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Review: The New Gallery of American Folk Art/Art Institute of Chicago

Ceramics, Craft Work, Outsider Art, Painting Add comments

William Bonnell, "J. Ellis Bonham," March 5, 1825


If the Art Institute had an attic, it would look exactly like Gallery 227, a strange narrow hallway on the second floor that wraps around the brick dome of the Ryerson Library. Until last year, it held temporary exhibitions of architectural drawings and models. In the recent reinstallation of the museum’s permanent collection, architecture and design moved to the Modern Wing, and Gallery 227 now houses the American Folk Art collection—except that not all of it is American, and it’s only “folk” because it defines a period of American art before modern European styles dominated the scene.

For example, there are commercial ceramics from Stratfordshire and Mexico, which are only American in that Americans once collected them. There is a fine set of nested baskets made by a specialist on the New York Stock Exchange as “a release form Wall Street’s pressures.” There is also a perspective view of Roxbury, Massachusetts by John Penniman (1782-1841), a highly skilled former assistant to Gilbert Stuart. If these two are “folk artists,” then who isn’t? So, like an attic, this gallery is full of surprises, including some fine portraits by a local hero of the underground railroad, Sheldon Peck (1797-1868), a professional artist who lived in Lombard, Illinois. And, of course, there’s plenty of old furniture, though not every attic has a transcendent Shaker sewing desk like the one found here. There’s almost enough great wood carving to have a gallery of its own, including a crucifix by one of New Mexico’s famous Santeros, Jose Benito Ortega (1858-1941), and a newly acquired carving by Leslie Bolling (1898-1958), who was almost a star of the Harlem Renaissance. There are also some significant omissions. Where are the toys, dolls, rifles, tools, iron work, and silverware? Hopefully this gallery of surprising stuff will eventually go into permanent rotation. (Chris Miller)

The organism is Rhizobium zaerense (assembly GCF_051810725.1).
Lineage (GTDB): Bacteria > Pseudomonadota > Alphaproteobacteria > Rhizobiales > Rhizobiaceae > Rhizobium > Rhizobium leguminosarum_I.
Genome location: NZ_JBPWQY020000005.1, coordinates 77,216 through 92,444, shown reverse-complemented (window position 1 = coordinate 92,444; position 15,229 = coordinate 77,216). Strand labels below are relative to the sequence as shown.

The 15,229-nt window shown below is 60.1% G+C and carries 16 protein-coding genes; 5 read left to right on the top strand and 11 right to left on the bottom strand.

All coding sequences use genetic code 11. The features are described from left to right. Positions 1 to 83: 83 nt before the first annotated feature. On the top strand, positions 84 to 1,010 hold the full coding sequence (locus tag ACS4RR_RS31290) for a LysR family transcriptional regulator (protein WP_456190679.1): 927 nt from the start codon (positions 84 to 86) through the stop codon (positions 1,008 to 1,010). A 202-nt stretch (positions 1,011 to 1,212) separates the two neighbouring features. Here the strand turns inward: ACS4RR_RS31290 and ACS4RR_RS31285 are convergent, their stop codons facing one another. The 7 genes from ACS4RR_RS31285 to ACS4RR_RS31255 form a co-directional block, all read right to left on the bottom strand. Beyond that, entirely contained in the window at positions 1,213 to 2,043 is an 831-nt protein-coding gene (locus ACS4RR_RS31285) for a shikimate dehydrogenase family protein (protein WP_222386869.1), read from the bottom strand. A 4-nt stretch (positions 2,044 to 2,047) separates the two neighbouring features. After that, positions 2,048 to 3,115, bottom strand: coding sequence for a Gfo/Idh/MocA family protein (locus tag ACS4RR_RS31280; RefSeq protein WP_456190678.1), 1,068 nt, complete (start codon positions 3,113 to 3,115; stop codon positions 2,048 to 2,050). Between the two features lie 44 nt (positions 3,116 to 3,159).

On view at the Art Institute of Chicago, 111 S. Michigan. Digital catalogue of art on view in gallery 227:

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